Telling kids to play video games isn’t something you hear too often from a parent. Now, a team of researchers is conducting a study to determine how mobile-virtual reality gaming might help kids develop healthier lifestyle habits and dieting practices.
Leading the research is Rema Padman, professor of management science and healthcare informatics at Carnegie Mellon University’s Heinz College of Information Systems and Public Policy.
Collaborating with Padman is FriendsLearn, a Silicon Valley startup who created an AI-powered app game called Fooya. Notarized as “the World’s Epic Food Fight” game, the goal is to educate players to understand the relationship between food, health, and wellness in a fun and immersive way.
“When we compare a group of children who played Fooya to a control group who played a board game, we observe a positive and statistically significant difference in their actual food choices at the end of the game,” Padman said.
The game consists of heroes who use food-based weapons to take on evil robots that are trying to destroy the player’s health. As players run around the virtual world, they burn calories and dodge unhealthy foods that are thrown at them by enemies. The enemies can only be defeated by throwing food back at them in return.
Fooya uses AI in the area of non-communicable disease prevention. This upcoming technological category, known as digital vaccines, is based on neuroscience, cognitive science, and immersive VR technology.
“Disease prevention technology has been focused on vaccines for infectious diseases, but how can we tackle non-communicable diseases? The burden is now shifting toward heart disease, diabetes, cancers linked to diets, and mental health issues,” said FriendsLearn CEO Bhargav Sri Prakash. “We are now focused on how we can harness the capability of digital technologies as health simulators, to imagine low-risk, low-cost, non-invasive and societal-scale ways of preventing these diseases.”
Padman said the goal of the game is to have players understand the concepts and play it often enough to reinforce health-related information.
“The idea is to think of it almost as a prescription, as part of a treatment plan. Just like a patient taking a vitamin every day – it’s a similar approach, only they’re playing a game instead,” said Padman. “We think it is a powerful push forward in disease prevention technology.”
Additionally, the game also utilizes machine learning and deep learning techniques by customizing each child’s experience based on their demographics. For instance, details in the gameplay can change to better reflect the child’s needs. These could include details about being undernourished or overweight, the location of the child, or seasonal changes in food the child may encounter.
Today, research has shown that playing games, including video games, can have emotional and creative benefits for younger players. One study found that playing videos games while having a fitness coach and step tracker helped overweight children lose weight, lower their blood pressure, and increase their overall activity.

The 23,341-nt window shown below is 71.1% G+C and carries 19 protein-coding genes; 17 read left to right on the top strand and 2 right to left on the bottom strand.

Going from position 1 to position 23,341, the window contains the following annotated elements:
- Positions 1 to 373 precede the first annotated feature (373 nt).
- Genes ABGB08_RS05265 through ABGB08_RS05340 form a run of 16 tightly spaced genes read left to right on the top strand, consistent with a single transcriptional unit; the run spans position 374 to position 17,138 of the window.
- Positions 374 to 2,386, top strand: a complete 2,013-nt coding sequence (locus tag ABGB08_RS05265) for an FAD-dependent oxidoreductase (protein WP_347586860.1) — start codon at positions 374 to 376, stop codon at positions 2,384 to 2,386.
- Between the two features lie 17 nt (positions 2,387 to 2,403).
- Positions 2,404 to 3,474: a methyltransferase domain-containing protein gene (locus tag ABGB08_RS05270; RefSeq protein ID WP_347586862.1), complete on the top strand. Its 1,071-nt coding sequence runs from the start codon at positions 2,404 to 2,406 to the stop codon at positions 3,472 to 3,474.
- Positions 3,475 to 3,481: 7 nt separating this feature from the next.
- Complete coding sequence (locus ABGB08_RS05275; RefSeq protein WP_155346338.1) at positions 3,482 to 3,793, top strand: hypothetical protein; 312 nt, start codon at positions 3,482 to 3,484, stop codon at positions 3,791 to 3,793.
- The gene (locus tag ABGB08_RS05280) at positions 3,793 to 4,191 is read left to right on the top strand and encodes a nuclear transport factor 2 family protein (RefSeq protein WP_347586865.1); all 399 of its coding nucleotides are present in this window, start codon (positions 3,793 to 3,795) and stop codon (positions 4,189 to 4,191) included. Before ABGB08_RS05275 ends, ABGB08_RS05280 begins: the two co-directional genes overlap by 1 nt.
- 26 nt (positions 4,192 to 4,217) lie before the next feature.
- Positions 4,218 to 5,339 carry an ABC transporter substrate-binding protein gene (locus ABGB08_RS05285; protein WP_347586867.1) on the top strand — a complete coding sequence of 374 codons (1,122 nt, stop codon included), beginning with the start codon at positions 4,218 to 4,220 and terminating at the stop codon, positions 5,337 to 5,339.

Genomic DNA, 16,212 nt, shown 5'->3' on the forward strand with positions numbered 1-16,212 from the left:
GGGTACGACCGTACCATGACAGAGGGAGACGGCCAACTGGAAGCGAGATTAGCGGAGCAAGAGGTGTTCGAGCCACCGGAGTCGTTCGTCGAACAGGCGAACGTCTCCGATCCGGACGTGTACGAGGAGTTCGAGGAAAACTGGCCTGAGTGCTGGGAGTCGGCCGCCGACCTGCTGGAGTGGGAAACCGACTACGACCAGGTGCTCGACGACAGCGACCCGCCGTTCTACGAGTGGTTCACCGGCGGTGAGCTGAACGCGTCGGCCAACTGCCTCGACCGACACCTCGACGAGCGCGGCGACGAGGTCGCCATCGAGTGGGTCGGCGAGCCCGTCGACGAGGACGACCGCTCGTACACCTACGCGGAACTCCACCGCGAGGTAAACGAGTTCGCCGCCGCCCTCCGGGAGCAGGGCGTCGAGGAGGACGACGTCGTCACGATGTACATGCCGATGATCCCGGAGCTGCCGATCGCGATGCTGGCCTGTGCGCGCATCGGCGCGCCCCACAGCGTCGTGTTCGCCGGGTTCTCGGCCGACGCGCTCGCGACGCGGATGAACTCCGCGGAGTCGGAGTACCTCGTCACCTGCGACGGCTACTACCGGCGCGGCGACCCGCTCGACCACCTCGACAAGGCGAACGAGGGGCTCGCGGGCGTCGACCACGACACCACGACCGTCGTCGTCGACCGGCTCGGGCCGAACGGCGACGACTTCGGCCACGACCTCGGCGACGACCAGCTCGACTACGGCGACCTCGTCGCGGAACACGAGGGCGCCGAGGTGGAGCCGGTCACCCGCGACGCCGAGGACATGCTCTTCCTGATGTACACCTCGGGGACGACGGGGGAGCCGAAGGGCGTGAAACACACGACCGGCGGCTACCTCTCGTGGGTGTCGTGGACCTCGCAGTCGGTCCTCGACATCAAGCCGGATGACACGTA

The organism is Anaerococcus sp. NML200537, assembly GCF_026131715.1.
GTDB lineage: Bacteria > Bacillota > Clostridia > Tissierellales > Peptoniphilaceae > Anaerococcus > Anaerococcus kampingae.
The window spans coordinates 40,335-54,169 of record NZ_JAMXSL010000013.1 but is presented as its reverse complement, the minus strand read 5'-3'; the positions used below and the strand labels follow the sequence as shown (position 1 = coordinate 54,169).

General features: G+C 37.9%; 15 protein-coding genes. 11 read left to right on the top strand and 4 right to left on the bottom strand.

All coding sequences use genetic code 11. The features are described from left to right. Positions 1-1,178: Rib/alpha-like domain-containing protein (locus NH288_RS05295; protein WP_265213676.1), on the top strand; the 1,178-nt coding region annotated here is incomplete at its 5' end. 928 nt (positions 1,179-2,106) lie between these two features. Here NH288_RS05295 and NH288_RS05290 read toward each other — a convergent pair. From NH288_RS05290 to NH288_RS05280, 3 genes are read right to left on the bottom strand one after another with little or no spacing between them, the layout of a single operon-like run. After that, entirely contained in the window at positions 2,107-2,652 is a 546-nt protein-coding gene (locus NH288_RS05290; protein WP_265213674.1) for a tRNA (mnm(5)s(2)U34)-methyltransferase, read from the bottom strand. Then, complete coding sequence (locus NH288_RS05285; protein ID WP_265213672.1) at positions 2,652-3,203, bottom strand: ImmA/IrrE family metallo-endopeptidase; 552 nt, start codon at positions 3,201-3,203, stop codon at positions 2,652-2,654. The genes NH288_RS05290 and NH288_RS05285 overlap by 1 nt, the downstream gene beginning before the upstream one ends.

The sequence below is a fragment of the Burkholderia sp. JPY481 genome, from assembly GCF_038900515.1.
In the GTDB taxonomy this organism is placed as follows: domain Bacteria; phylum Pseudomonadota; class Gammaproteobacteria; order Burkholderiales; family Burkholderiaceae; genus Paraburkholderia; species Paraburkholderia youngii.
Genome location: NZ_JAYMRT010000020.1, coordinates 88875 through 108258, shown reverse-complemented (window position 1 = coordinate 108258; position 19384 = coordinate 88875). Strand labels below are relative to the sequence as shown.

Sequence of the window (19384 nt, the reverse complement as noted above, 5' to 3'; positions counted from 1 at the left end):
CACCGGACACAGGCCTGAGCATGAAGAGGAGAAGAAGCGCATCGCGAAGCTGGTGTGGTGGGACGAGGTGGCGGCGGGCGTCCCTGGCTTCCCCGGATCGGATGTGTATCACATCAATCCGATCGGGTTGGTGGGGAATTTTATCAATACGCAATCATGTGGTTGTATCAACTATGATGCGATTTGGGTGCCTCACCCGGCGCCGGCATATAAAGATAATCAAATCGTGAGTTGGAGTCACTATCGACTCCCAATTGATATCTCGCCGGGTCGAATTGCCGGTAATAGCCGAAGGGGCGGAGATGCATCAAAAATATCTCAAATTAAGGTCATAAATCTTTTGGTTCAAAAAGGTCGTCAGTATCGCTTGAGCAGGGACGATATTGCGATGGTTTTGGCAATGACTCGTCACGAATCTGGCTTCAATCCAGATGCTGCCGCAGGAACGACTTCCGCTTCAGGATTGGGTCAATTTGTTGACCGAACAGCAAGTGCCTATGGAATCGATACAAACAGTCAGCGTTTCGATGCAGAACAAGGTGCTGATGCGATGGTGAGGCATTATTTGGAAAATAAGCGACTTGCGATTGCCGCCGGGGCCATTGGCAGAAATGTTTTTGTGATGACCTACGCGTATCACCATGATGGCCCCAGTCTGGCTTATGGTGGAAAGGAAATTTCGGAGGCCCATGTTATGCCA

Currently, in collaboration with other universities and experts, Padman and her team are examining the behavioral data that’s generated when users click during the game and are looking for patterns to indicate how children engage with it. They are also trying to pinpoint if kids are clicking on healthier food choices while playing.
“We’re seeing some interesting patterns in game mechanics and dynamics, such as variations in the number of levels, features played, and range of actions at each level, and associations between those variations and the kids’ actual food choices,” Dr. Yi-Chin Lin of Hofstra University said.
Padman also noted that children who were exposed to the game generated some awareness for them to make healthier food choices. In order to further their research, the team is expanding the technology and its analytics platform to collaborate with the UPMC Children’s Hospital of Pittsburgh (CHP) to assess its impact within a pediatric population of Type 1 diabetes patients.
The most chronic diabetes patients only spend about one percent of their time at a hospital, so Dr. Srinivasan Suresh, emergency physician and chief medical information officer at CHP, said Fooya could provide clinicians information on what’s happening the other 99 percent of the time.
“The game can help us know more about the disease, about compliance with medications, and other general information so that we can provide better care,” Suresh said.
Additionally, Dr. Heba Ismail, until recently the clinical director of the Diabetes Program and a professor of pediatrics and pediatric endocrinology, said there is a gap between health education and youth today.
“Food is really important, especially for kids with Type I diabetes. They get a lot of teaching about food, they have to change how they eat, they have learn to monitor insulin, etc.” Ismail said.
Ismail also noted how current health education consists of lectures, which often is not retained; therefore, patients easily fall back into their old habits.
“Since most kids already play games, we thought why not have them do that in a way that is educational? Hopefully we will be able to change their habits and positively impact their diet,” Ismail said